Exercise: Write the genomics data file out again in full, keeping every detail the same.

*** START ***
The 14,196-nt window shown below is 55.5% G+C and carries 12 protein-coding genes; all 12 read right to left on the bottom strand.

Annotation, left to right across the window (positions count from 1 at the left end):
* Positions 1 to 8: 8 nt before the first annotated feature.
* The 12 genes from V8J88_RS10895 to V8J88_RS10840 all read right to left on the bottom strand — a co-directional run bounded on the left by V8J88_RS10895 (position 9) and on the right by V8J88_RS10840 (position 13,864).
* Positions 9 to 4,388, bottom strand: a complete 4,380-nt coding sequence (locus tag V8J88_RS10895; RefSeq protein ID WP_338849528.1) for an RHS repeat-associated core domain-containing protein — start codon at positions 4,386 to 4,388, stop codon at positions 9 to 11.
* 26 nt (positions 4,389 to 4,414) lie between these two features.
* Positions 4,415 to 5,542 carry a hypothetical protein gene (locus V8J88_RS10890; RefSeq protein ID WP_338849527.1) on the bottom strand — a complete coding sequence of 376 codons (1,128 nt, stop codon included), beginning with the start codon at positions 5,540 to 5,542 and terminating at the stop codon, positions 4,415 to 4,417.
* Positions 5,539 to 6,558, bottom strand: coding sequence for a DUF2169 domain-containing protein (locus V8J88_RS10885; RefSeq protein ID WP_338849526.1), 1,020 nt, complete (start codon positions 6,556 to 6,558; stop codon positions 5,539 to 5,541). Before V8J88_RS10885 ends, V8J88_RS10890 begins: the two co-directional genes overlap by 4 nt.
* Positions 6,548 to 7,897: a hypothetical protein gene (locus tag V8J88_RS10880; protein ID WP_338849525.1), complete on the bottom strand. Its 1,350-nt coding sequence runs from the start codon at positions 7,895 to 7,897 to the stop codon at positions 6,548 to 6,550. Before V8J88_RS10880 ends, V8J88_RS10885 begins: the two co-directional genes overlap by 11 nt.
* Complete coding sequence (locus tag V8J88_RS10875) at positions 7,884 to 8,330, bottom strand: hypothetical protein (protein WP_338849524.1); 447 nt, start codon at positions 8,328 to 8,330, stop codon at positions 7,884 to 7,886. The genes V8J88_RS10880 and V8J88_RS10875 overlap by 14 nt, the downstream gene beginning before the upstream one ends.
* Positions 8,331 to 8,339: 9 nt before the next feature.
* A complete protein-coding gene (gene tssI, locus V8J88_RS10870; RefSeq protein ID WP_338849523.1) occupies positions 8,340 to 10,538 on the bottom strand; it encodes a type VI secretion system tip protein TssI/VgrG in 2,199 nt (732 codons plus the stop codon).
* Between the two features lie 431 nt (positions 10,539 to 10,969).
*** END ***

The 14,196-nt window shown below is 55.5% G+C and carries 12 protein-coding genes; all 12 read right to left on the bottom strand.

Annotation, left to right across the window (positions count from 1 at the left end):
* Positions 1 to 8: 8 nt before the first annotated feature.
* The 12 genes from V8J88_RS10895 to V8J88_RS10840 all read right to left on the bottom strand — a co-directional run bounded on the left by V8J88_RS10895 (position 9) and on the right by V8J88_RS10840 (position 13,864).
* Positions 9 to 4,388, bottom strand: a complete 4,380-nt coding sequence (locus tag V8J88_RS10895; RefSeq protein ID WP_338849528.1) for an RHS repeat-associated core domain-containing protein — start codon at positions 4,386 to 4,388, stop codon at positions 9 to 11.
* 26 nt (positions 4,389 to 4,414) lie between these two features.
* Positions 4,415 to 5,542 carry a hypothetical protein gene (locus V8J88_RS10890; RefSeq protein ID WP_338849527.1) on the bottom strand — a complete coding sequence of 376 codons (1,128 nt, stop codon included), beginning with the start codon at positions 5,540 to 5,542 and terminating at the stop codon, positions 4,415 to 4,417.
* Positions 5,539 to 6,558, bottom strand: coding sequence for a DUF2169 domain-containing protein (locus V8J88_RS10885; RefSeq protein ID WP_338849526.1), 1,020 nt, complete (start codon positions 6,556 to 6,558; stop codon positions 5,539 to 5,541). Before V8J88_RS10885 ends, V8J88_RS10890 begins: the two co-directional genes overlap by 4 nt.
* Positions 6,548 to 7,897: a hypothetical protein gene (locus tag V8J88_RS10880; protein ID WP_338849525.1), complete on the bottom strand. Its 1,350-nt coding sequence runs from the start codon at positions 7,895 to 7,897 to the stop codon at positions 6,548 to 6,550. Before V8J88_RS10880 ends, V8J88_RS10885 begins: the two co-directional genes overlap by 11 nt.
* Complete coding sequence (locus tag V8J88_RS10875) at positions 7,884 to 8,330, bottom strand: hypothetical protein (protein WP_338849524.1); 447 nt, start codon at positions 8,328 to 8,330, stop codon at positions 7,884 to 7,886. The genes V8J88_RS10880 and V8J88_RS10875 overlap by 14 nt, the downstream gene beginning before the upstream one ends.
* Positions 8,331 to 8,339: 9 nt before the next feature.
* A complete protein-coding gene (gene tssI, locus V8J88_RS10870; RefSeq protein ID WP_338849523.1) occupies positions 8,340 to 10,538 on the bottom strand; it encodes a type VI secretion system tip protein TssI/VgrG in 2,199 nt (732 codons plus the stop codon).
* Between the two features lie 431 nt (positions 10,539 to 10,969).